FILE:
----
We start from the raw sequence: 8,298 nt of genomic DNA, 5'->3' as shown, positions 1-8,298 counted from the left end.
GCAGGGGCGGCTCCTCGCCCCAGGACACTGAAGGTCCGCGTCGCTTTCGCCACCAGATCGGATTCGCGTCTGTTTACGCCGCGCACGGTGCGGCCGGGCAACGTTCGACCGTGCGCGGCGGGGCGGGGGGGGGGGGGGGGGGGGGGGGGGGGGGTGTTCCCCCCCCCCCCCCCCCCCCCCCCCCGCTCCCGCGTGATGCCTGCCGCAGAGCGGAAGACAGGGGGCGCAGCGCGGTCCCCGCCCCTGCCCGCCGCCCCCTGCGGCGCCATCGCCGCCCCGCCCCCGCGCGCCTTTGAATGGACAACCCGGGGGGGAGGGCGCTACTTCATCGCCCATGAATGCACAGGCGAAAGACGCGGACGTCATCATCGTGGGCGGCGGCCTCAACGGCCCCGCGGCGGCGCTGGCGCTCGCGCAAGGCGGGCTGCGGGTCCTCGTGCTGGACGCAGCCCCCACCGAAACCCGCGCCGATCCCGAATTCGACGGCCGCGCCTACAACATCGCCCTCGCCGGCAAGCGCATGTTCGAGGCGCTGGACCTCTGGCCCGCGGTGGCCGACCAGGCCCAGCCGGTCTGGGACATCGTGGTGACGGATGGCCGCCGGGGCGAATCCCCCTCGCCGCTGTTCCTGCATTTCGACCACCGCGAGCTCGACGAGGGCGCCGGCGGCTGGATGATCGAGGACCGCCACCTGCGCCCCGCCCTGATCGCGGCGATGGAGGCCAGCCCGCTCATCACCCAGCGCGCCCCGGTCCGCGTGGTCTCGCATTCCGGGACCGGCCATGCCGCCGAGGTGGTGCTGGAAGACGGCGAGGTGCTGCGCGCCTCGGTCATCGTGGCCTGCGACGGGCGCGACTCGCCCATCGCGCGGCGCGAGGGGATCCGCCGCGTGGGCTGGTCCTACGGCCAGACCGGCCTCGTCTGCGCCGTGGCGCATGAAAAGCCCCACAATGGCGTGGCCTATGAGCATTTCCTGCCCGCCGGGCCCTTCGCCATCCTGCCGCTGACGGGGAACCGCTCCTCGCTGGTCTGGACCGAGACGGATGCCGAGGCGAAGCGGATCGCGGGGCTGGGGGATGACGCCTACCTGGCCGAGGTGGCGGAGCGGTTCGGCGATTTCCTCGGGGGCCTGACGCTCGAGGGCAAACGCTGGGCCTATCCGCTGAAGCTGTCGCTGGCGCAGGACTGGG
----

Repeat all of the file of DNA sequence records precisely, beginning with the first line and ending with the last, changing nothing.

We start from the raw sequence: 8,298 nt of genomic DNA, 5'->3' as shown, positions 1-8,298 counted from the left end.
GCAGGGGCGGCTCCTCGCCCCAGGACACTGAAGGTCCGCGTCGCTTTCGCCACCAGATCGGATTCGCGTCTGTTTACGCCGCGCACGGTGCGGCCGGGCAACGTTCGACCGTGCGCGGCGGGGCGGGGGGGGGGGGGGGGGGGGGGGGGGGGGGTGTTCCCCCCCCCCCCCCCCCCCCCCCCCCGCTCCCGCGTGATGCCTGCCGCAGAGCGGAAGACAGGGGGCGCAGCGCGGTCCCCGCCCCTGCCCGCCGCCCCCTGCGGCGCCATCGCCGCCCCGCCCCCGCGCGCCTTTGAATGGACAACCCGGGGGGGAGGGCGCTACTTCATCGCCCATGAATGCACAGGCGAAAGACGCGGACGTCATCATCGTGGGCGGCGGCCTCAACGGCCCCGCGGCGGCGCTGGCGCTCGCGCAAGGCGGGCTGCGGGTCCTCGTGCTGGACGCAGCCCCCACCGAAACCCGCGCCGATCCCGAATTCGACGGCCGCGCCTACAACATCGCCCTCGCCGGCAAGCGCATGTTCGAGGCGCTGGACCTCTGGCCCGCGGTGGCCGACCAGGCCCAGCCGGTCTGGGACATCGTGGTGACGGATGGCCGCCGGGGCGAATCCCCCTCGCCGCTGTTCCTGCATTTCGACCACCGCGAGCTCGACGAGGGCGCCGGCGGCTGGATGATCGAGGACCGCCACCTGCGCCCCGCCCTGATCGCGGCGATGGAGGCCAGCCCGCTCATCACCCAGCGCGCCCCGGTCCGCGTGGTCTCGCATTCCGGGACCGGCCATGCCGCCGAGGTGGTGCTGGAAGACGGCGAGGTGCTGCGCGCCTCGGTCATCGTGGCCTGCGACGGGCGCGACTCGCCCATCGCGCGGCGCGAGGGGATCCGCCGCGTGGGCTGGTCCTACGGCCAGACCGGCCTCGTCTGCGCCGTGGCGCATGAAAAGCCCCACAATGGCGTGGCCTATGAGCATTTCCTGCCCGCCGGGCCCTTCGCCATCCTGCCGCTGACGGGGAACCGCTCCTCGCTGGTCTGGACCGAGACGGATGCCGAGGCGAAGCGGATCGCGGGGCTGGGGGATGACGCCTACCTGGCCGAGGTGGCGGAGCGGTTCGGCGATTTCCTCGGGGGCCTGACGCTCGAGGGCAAACGCTGGGCCTATCCGCTGAAGCTGTCGCTGGCGCAGGACTGGG